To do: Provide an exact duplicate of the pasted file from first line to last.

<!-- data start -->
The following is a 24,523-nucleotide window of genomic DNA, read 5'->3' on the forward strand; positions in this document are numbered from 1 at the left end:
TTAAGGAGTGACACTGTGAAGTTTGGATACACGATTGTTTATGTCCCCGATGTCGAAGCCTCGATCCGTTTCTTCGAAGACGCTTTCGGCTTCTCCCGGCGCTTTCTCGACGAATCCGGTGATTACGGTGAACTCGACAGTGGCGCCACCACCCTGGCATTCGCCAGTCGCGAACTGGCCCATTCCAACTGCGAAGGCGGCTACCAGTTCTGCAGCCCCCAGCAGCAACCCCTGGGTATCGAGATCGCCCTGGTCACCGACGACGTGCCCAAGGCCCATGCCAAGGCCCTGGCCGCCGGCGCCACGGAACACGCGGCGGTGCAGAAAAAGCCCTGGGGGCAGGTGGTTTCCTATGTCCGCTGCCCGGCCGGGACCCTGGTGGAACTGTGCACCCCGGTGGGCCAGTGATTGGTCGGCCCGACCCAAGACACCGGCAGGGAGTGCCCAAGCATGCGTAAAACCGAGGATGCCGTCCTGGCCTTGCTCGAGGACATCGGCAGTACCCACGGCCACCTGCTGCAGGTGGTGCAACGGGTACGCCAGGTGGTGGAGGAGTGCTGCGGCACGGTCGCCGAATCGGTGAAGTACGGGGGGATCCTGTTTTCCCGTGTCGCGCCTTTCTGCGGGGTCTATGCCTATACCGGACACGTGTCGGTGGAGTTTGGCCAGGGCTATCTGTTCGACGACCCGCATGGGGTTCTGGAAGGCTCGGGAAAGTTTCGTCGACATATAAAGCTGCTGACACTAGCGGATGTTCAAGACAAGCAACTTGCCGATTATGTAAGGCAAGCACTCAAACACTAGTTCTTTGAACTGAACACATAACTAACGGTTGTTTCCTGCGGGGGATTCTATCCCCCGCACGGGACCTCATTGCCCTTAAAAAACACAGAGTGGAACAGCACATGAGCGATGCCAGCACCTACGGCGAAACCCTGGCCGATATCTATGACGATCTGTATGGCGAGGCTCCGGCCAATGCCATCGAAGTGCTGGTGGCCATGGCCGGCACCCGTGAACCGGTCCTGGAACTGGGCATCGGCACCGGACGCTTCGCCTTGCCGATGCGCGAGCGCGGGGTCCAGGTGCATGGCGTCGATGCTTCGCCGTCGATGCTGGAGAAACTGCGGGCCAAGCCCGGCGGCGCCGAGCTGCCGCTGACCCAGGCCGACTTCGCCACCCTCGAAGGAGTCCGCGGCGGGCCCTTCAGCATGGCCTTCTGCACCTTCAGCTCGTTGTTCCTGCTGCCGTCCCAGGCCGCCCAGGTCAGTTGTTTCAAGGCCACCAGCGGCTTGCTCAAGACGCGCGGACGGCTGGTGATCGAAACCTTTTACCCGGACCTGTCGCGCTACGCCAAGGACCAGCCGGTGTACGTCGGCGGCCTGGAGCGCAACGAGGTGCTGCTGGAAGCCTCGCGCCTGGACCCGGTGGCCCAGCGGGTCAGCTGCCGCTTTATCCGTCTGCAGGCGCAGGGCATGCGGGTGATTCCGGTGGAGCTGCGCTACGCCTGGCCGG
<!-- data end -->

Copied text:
The following is a 24,523-nucleotide window of genomic DNA, read 5'->3' on the forward strand; positions in this document are numbered from 1 at the left end:
TTAAGGAGTGACACTGTGAAGTTTGGATACACGATTGTTTATGTCCCCGATGTCGAAGCCTCGATCCGTTTCTTCGAAGACGCTTTCGGCTTCTCCCGGCGCTTTCTCGACGAATCCGGTGATTACGGTGAACTCGACAGTGGCGCCACCACCCTGGCATTCGCCAGTCGCGAACTGGCCCATTCCAACTGCGAAGGCGGCTACCAGTTCTGCAGCCCCCAGCAGCAACCCCTGGGTATCGAGATCGCCCTGGTCACCGACGACGTGCCCAAGGCCCATGCCAAGGCCCTGGCCGCCGGCGCCACGGAACACGCGGCGGTGCAGAAAAAGCCCTGGGGGCAGGTGGTTTCCTATGTCCGCTGCCCGGCCGGGACCCTGGTGGAACTGTGCACCCCGGTGGGCCAGTGATTGGTCGGCCCGACCCAAGACACCGGCAGGGAGTGCCCAAGCATGCGTAAAACCGAGGATGCCGTCCTGGCCTTGCTCGAGGACATCGGCAGTACCCACGGCCACCTGCTGCAGGTGGTGCAACGGGTACGCCAGGTGGTGGAGGAGTGCTGCGGCACGGTCGCCGAATCGGTGAAGTACGGGGGGATCCTGTTTTCCCGTGTCGCGCCTTTCTGCGGGGTCTATGCCTATACCGGACACGTGTCGGTGGAGTTTGGCCAGGGCTATCTGTTCGACGACCCGCATGGGGTTCTGGAAGGCTCGGGAAAGTTTCGTCGACATATAAAGCTGCTGACACTAGCGGATGTTCAAGACAAGCAACTTGCCGATTATGTAAGGCAAGCACTCAAACACTAGTTCTTTGAACTGAACACATAACTAACGGTTGTTTCCTGCGGGGGATTCTATCCCCCGCACGGGACCTCATTGCCCTTAAAAAACACAGAGTGGAACAGCACATGAGCGATGCCAGCACCTACGGCGAAACCCTGGCCGATATCTATGACGATCTGTATGGCGAGGCTCCGGCCAATGCCATCGAAGTGCTGGTGGCCATGGCCGGCACCCGTGAACCGGTCCTGGAACTGGGCATCGGCACCGGACGCTTCGCCTTGCCGATGCGCGAGCGCGGGGTCCAGGTGCATGGCGTCGATGCTTCGCCGTCGATGCTGGAGAAACTGCGGGCCAAGCCCGGCGGCGCCGAGCTGCCGCTGACCCAGGCCGACTTCGCCACCCTCGAAGGAGTCCGCGGCGGGCCCTTCAGCATGGCCTTCTGCACCTTCAGCTCGTTGTTCCTGCTGCCGTCCCAGGCCGCCCAGGTCAGTTGTTTCAAGGCCACCAGCGGCTTGCTCAAGACGCGCGGACGGCTGGTGATCGAAACCTTTTACCCGGACCTGTCGCGCTACGCCAAGGACCAGCCGGTGTACGTCGGCGGCCTGGAGCGCAACGAGGTGCTGCTGGAAGCCTCGCGCCTGGACCCGGTGGCCCAGCGGGTCAGCTGCCGCTTTATCCGTCTGCAGGCGCAGGGCATGCGGGTGATTCCGGTGGAGCTGCGCTACGCCTGGCCGG